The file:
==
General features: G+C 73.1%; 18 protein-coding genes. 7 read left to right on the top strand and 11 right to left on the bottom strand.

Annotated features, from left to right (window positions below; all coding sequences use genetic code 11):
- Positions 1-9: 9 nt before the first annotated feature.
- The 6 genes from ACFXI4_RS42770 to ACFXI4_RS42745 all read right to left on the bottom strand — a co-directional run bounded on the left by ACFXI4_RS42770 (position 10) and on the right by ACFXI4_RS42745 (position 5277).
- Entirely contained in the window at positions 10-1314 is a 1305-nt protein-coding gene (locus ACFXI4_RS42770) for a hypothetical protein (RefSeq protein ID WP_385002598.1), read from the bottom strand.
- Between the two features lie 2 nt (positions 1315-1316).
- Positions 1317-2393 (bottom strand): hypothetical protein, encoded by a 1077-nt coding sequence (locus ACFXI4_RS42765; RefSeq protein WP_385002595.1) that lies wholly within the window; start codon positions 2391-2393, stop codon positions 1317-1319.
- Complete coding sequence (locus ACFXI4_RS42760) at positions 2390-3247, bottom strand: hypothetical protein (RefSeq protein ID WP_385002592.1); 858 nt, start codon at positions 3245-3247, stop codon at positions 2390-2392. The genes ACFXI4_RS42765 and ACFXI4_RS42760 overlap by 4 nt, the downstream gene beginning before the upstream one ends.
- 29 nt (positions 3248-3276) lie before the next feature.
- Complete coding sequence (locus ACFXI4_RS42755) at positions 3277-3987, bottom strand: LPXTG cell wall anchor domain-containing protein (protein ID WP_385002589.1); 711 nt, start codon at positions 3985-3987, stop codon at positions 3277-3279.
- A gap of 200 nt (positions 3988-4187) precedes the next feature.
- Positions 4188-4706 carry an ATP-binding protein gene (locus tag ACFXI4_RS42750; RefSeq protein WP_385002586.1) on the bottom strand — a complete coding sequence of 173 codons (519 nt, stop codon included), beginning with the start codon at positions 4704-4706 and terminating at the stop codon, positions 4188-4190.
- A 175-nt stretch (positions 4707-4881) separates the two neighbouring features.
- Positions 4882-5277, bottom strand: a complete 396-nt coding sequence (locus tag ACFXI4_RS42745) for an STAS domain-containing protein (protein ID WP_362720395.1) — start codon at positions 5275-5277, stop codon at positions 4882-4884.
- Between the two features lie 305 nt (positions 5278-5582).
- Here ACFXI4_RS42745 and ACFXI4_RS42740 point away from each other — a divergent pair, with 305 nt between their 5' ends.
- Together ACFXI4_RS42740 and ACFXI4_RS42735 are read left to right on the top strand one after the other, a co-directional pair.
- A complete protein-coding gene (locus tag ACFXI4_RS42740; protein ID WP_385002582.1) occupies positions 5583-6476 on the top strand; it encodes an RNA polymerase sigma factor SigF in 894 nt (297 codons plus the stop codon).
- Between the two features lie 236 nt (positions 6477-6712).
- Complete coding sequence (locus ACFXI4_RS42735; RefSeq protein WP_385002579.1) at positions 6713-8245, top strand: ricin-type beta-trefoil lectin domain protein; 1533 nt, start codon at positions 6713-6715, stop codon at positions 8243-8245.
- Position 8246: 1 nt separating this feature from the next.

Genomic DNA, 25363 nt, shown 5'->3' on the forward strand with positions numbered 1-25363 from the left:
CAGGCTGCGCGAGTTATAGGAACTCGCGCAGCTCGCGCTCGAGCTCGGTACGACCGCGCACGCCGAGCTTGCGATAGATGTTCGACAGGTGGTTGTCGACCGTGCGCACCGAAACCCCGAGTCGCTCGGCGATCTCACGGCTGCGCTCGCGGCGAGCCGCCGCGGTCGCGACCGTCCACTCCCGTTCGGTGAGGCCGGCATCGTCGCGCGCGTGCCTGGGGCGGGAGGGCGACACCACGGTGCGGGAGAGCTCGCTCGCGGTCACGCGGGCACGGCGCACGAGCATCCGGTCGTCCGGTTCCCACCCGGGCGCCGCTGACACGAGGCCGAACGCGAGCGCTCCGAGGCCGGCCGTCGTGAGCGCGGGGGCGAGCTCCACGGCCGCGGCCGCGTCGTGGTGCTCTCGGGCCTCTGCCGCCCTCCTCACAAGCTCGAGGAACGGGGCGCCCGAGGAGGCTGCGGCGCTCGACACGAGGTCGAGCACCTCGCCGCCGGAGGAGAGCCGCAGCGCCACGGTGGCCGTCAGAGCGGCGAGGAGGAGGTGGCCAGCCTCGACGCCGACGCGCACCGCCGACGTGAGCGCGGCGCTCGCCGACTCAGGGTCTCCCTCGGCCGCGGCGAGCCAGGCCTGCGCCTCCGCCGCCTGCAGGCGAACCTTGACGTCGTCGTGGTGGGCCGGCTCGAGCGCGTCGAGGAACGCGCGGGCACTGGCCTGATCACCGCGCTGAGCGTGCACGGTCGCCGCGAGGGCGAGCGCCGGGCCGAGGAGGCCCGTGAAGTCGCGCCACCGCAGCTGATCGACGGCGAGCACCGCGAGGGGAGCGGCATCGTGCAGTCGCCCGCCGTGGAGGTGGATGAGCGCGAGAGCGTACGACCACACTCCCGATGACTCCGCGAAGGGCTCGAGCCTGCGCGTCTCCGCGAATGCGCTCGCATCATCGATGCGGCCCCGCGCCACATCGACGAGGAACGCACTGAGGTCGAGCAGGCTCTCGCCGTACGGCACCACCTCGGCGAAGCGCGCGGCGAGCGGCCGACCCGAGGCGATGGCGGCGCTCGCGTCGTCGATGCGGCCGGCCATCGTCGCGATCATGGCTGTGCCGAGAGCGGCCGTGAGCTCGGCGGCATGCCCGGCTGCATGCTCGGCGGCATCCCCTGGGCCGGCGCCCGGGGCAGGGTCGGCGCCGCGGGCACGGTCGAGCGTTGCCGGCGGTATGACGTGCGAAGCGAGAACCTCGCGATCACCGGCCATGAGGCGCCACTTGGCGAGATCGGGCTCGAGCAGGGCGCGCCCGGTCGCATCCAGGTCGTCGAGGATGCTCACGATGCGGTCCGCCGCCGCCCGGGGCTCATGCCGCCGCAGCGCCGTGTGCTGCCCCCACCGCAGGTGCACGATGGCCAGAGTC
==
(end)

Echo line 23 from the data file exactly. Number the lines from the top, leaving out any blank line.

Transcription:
CAGGCTGCGCGAGTTATAGGAACTCGCGCAGCTCGCGCTCGAGCTCGGTACGACCGCGCACGCCGAGCTTGCGATAGATGTTCGACAGGTGGTTGTCGACCGTGCGCACCGAAACCCCGAGTCGCTCGGCGATCTCACGGCTGCGCTCGCGGCGAGCCGCCGCGGTCGCGACCGTCCACTCCCGTTCGGTGAGGCCGGCATCGTCGCGCGCGTGCCTGGGGCGGGAGGGCGACACCACGGTGCGGGAGAGCTCGCTCGCGGTCACGCGGGCACGGCGCACGAGCATCCGGTCGTCCGGTTCCCACCCGGGCGCCGCTGACACGAGGCCGAACGCGAGCGCTCCGAGGCCGGCCGTCGTGAGCGCGGGGGCGAGCTCCACGGCCGCGGCCGCGTCGTGGTGCTCTCGGGCCTCTGCCGCCCTCCTCACAAGCTCGAGGAACGGGGCGCCCGAGGAGGCTGCGGCGCTCGACACGAGGTCGAGCACCTCGCCGCCGGAGGAGAGCCGCAGCGCCACGGTGGCCGTCAGAGCGGCGAGGAGGAGGTGGCCAGCCTCGACGCCGACGCGCACCGCCGACGTGAGCGCGGCGCTCGCCGACTCAGGGTCTCCCTCGGCCGCGGCGAGCCAGGCCTGCGCCTCCGCCGCCTGCAGGCGAACCTTGACGTCGTCGTGGTGGGCCGGCTCGAGCGCGTCGAGGAACGCGCGGGCACTGGCCTGATCACCGCGCTGAGCGTGCACGGTCGCCGCGAGGGCGAGCGCCGGGCCGAGGAGGCCCGTGAAGTCGCGCCACCGCAGCTGATCGACGGCGAGCACCGCGAGGGGAGCGGCATCGTGCAGTCGCCCGCCGTGGAGGTGGATGAGCGCGAGAGCGTACGACCACACTCCCGATGACTCCGCGAAGGGCTCGAGCCTGCGCGTCTCCGCGAATGCGCTCGCATCATCGATGCGGCCCCGCGCCACATCGACGAGGAACGCACTGAGGTCGAGCAGGCTCTCGCCGTACGGCACCACCTCGGCGAAGCGCGCGGCGAGCGGCCGACCCGAGGCGATGGCGGCGCTCGCGTCGTCGATGCGGCCGGCCATCGTCGCGATCATGGCTGTGCCGAGAGCGGCCGTGAGCTCGGCGGCATGCCCGGCTGCATGCTCGGCGGCATCCCCTGGGCCGGCGCCCGGGGCAGGGTCGGCGCCGCGGGCACGGTCGAGCGTTGCCGGCGGTATGACGTGCGAAGCGAGAACCTCGCGATCACCGGCCATGAGGCGCCACTTGGCGAGATCGGGCTCGAGCAGGGCGCGCCCGGTCGCATCCAGGTCGTCGAGGATGCTCACGATGCGGTCCGCCGCCGCCCGGGGCTCATGCCGCCGCAGCGCCGTGTGCTGCCCCCACCGCAGGTGCACGATGGCCAGAGTC